Meyer Lemon Marmalade with Pomegranate

Meyer Lemon PAMAlade

Meyer Lemon Marmalade with Pomegranate

One of the most popular recipes I’ve posted on this blog is a tasty, simple Pomegranate Champagne Jelly. In the comments to that post, a couple of folks asked whether it would be okay to include the pomegranate arils — that is, the seeds in their beautiful red, fleshy wrappings. I didn’t think it would lead to happy results. That particular jelly needs to go into the jars piping hot, and the arils would float to the top. If you waited for the jelly to cool enough that the arils wouldn’t float, the texture of the jelly would be wrecked. I concluded this from my experiences trying, mostly unsuccessfully, to float intriguing things in jelly — like slivered almonds or flowers.

Still, those tiny red jewels kept rattling around in my head. When I spied some lovely arils at Whole Foods the other day, knowing I had a bag of freshly picked Meyer lemons in my car — well, you can see what happened. I decided to try the arils in a chunky Meyer Lemon Marmalade, and it worked out great. To add a splash of complexity, I included some booze from my stash of liquor minis for jamming: a pomegranate liqueur called PAMA.

And that’s how the marm got its name.

Pomegranate Arils or Pomegranate Seeds

If you like to eat pomegranate arils (they’re good for you — full of fiber and antioxidants) you might want to experiment with something like this. As marmalades go, this one isn’t very labor intensive. It’s a one-day process instead of the usual two or three. Meyer Lemon Marmalade can be prepared more quickly than most marmalades made with other types of citrus, because the lemons are so soft.

Slicing Meyer Lemons for Marmalade

Meyer Lemon PAMAlade

2 pounds Meyer lemons
5 1/2 cups water
5  cups sugar
2 ounces (50 ml bottle) PAMA (pomegranate liqueur)
1 cup pomegranate arils

1. Slice your lemons according to the directions in How to Slice Citrus Fruit for Marmalade. Strain the leftover lemon juice (the post about slicing fruit explains this) and set it aside.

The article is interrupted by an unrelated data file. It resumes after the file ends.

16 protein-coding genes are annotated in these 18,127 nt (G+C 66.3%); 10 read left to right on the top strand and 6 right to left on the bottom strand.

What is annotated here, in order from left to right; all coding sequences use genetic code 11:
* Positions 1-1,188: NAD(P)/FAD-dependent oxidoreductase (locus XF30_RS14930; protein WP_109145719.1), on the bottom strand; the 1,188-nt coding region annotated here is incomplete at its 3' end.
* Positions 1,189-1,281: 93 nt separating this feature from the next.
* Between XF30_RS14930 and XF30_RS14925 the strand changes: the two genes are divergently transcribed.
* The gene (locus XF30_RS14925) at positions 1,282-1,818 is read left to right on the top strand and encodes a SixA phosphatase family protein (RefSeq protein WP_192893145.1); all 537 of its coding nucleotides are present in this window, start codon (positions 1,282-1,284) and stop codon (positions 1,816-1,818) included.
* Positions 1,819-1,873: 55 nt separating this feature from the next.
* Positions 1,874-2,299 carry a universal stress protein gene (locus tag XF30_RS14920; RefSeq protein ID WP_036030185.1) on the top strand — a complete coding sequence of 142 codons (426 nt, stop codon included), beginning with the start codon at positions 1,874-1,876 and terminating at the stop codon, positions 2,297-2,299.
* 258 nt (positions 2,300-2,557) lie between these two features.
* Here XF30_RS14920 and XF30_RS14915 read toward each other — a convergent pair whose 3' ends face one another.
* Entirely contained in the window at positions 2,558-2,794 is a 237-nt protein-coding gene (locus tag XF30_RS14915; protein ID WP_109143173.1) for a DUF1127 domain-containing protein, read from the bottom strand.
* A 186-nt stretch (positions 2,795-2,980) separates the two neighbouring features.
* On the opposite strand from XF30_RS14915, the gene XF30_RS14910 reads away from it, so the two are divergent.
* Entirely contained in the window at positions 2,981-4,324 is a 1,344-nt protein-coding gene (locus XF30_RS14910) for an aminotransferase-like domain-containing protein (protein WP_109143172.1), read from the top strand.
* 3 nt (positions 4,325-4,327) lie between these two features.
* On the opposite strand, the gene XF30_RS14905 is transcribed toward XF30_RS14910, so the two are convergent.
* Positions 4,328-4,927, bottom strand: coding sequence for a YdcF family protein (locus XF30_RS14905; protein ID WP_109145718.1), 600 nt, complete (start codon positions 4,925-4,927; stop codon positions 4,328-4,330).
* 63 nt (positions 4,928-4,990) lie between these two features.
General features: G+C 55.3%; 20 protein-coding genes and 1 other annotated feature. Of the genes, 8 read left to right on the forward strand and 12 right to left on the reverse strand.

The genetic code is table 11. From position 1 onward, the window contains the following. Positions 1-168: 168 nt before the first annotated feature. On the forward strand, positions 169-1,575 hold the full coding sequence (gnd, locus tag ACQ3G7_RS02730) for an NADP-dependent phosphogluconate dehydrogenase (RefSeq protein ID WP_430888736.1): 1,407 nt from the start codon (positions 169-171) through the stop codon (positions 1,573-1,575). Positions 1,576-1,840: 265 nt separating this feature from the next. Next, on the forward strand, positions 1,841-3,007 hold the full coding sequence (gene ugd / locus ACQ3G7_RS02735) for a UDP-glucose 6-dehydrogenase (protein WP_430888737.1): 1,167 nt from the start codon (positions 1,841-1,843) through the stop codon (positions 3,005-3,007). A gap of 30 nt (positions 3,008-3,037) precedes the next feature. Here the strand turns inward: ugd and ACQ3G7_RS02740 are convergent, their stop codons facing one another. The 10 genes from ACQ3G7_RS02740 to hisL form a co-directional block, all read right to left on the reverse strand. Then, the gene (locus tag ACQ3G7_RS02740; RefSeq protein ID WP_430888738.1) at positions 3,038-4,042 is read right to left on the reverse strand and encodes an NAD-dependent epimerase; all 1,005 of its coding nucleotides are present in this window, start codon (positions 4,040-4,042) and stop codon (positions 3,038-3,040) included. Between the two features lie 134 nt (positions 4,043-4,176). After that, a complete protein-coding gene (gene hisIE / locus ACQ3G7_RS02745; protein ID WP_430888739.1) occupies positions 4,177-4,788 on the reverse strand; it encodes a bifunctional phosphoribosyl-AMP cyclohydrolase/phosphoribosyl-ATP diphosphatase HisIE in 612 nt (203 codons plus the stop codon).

2. Put the lemons, strained lemon juice, and water into a large, nonreactive saucepot. Bring the water to a boil and then immediately reduce to a simmer. Simmer the lemons for 5 minutes only.

3. Transfer the lemons and water to a large glass or ceramic bowl and set them aside to soak, covered, for 4-6 hours. (It’s fine to leave them at room temperature.) Don’t leave them to soak any longer than 6 hours. You don’t want them to fall apart. I usually prepare the lemons early in the day and then come back to cook them in the late afternoon or evening.

4. After the lemons have soaked, sterilize your jars and put 5 metal teaspoons on a plate in the freezer to test the marmalade for doneness later.

5. Place the lemons and their liquid in a large, nonreactive jam pan. Bring the liquid to a boil and then immediately reduce to a simmer. Simmer until the lemons are tender. If a slice of lemon easily comes apart when you press it against the side of the pot with a wooden spoon, the lemons are ready.

6. Add the sugar to the pot and stir well. Bring the mixture to a boil on high heat and leave it on high heat to cook. Stir very little during this initial cooking phase, so the mixture doesn’t cool too much.

7. Add the PAMA and pomegranate arils toward the end of the cooking process. I added them after the mixture had been cooking for about 30 minutes, expecting that my marmalade would set somewhere between 35-40 minutes. As it turned out, the addition of the cooler liquid and the arils extended the cooking time quite a bit. It took closer to 45 minutes for the marmalade to cook. Next time I do this, I will add the liqueur and arils later, at about 35 minutes.

8. Start to test the marmalade for doneness when you notice that the mixture has thickened and the bubbles have become smaller, shinier, and more concentrated. You will also notice an increase in foaming when you stir the marmalade during this final stage.

Testing the marmalade for doneness. Remove the mixture from the heat. Use one of the frozen spoons to scoop up a little bit of marmalade — not a whole spoonful, more like half. Return the spoon to the freezer and wait 3 minutes. Retrieve the spoon and hold it vertically. If the marmalade doesn’t run and has reached a semi-solid consistency, it’s done. Alternatively, give the mixture a push with your finger. If it wrinkles all the way through, it’s done. If the marmalade isn’t done, return it to the heat, cook it for 2-3 more minutes, and test again.